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The Truth About Belly Fat

Being overweight or obese surely puts you at a high risk for disease.

We wrote about this over a year ago on our blog and now a new study — yet another — out of the Mayo Clinic supports the claim that excess belly fat is even more dangerous than simply being obese.

Once again, even more important than simply reading the number on the scale, is where you carry your body weight.

Very simply, the size of your belly matters.

On the flipside, if you carry more of your weight in your hips and thighs, you’re at less of a risk.

Here’s the deal:

There are different types of fat in the body:

Visceral fat lies beneath the abdominal muscle, so is not visible.

On the other hand, subcutaneous fat is right underneath the skin, so can be seen.

And while it’s been established for a bit that those who have more belly fat, or visceral fat, are at a significantly higher heart disease and diabetes risk …

… this new study out of Mayo Clinic supports this notion.

In this particular study, researchers found even if you had a "normal" body mass index (BMI — which is a tool to define overweight/obesity) if you were apple shaped (a high waist-to-hip ratio), you were more likely to die from any cause, even compared to those who were obese!

The reason for this is that visceral fat surrounds the vital organs.  It also releases various hormones that have been linked to disease.  In a nutshell, belly fat is VERY dangerous!

In general, most women carry more of their weight in their lower body and men carry more of their weight around their middle…and that lower body fat may be actually somewhat protective.  We’re not suggesting gaining weight to protect you from heart disease, but when solely comparing the two types of fat, visceral fat is much more dangerous.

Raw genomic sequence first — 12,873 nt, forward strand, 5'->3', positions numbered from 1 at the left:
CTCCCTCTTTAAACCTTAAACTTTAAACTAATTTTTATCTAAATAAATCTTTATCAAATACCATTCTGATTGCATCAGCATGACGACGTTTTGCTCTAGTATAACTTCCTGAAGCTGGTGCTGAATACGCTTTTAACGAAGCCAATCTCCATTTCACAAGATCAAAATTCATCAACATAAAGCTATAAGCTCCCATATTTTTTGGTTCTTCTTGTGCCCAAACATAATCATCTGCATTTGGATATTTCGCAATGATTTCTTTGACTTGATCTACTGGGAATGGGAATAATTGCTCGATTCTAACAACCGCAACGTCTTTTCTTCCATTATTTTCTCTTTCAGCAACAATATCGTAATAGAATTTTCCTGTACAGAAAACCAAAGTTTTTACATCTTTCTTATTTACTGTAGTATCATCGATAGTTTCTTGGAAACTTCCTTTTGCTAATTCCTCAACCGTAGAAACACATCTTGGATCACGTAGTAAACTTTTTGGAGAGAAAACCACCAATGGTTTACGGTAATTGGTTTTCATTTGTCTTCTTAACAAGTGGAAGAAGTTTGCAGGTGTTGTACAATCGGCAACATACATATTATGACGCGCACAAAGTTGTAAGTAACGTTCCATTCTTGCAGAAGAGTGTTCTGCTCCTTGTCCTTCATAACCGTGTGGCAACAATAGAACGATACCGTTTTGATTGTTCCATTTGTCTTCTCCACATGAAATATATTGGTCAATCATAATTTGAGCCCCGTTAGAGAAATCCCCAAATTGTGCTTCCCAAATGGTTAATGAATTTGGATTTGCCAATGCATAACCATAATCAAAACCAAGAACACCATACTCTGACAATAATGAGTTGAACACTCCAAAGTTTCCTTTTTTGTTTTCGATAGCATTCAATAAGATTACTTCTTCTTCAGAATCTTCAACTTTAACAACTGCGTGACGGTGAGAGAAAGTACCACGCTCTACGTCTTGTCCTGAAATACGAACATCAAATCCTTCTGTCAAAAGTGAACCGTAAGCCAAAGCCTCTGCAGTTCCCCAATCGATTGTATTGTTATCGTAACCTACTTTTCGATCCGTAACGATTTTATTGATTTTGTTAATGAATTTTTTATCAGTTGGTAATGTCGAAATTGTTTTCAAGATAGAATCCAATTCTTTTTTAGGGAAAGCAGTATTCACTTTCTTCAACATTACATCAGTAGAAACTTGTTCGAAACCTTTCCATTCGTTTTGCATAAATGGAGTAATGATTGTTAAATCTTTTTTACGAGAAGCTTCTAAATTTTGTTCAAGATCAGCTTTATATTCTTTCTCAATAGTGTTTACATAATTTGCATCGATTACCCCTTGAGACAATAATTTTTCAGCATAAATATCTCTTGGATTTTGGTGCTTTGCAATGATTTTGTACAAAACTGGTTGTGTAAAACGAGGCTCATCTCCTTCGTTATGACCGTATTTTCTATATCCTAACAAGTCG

And, while it’s more common for men to carry their weight in their upper body, as women age, hormonal shifts tend to cause a shift in where body fat is stored.  It’s therefore not uncommon for women who go through menopause to gain more fat around their belly too.

So what can be done about this? 

First, measure your belly and see if you’re at risk.

Run a tape measure around your midsection at about the level of your belly button.  Breathe normally, don’t suck in, or pull the tape so tight you lose oxygen.

Goal: < 35” for women, and <40” for men.

How do you fare?

Fortunately visceral fat responds very well to exercise … in particular, high intensity exercise. 

A study published just a few years ago out of the University of Virginia — "Effect of Exercise Training Intensity on Abdominal Visceral Fat and Body Composition” — showed that those who exercised at the highest intensities (of course that is relative, depending on your current fitness level) had the greatest loss in belly fat!

Of course any movement is better than none, but this gives more reason to kick things up a notch!

And surely what you eat plays a big role too.

Check out our recent article for more specific ideas on interval training for fat loss?

And here are two more pieces for more ideas on weight loss strategies.

10 Permanent Fat Loss Strategies

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8 Responses to The Truth About Belly Fat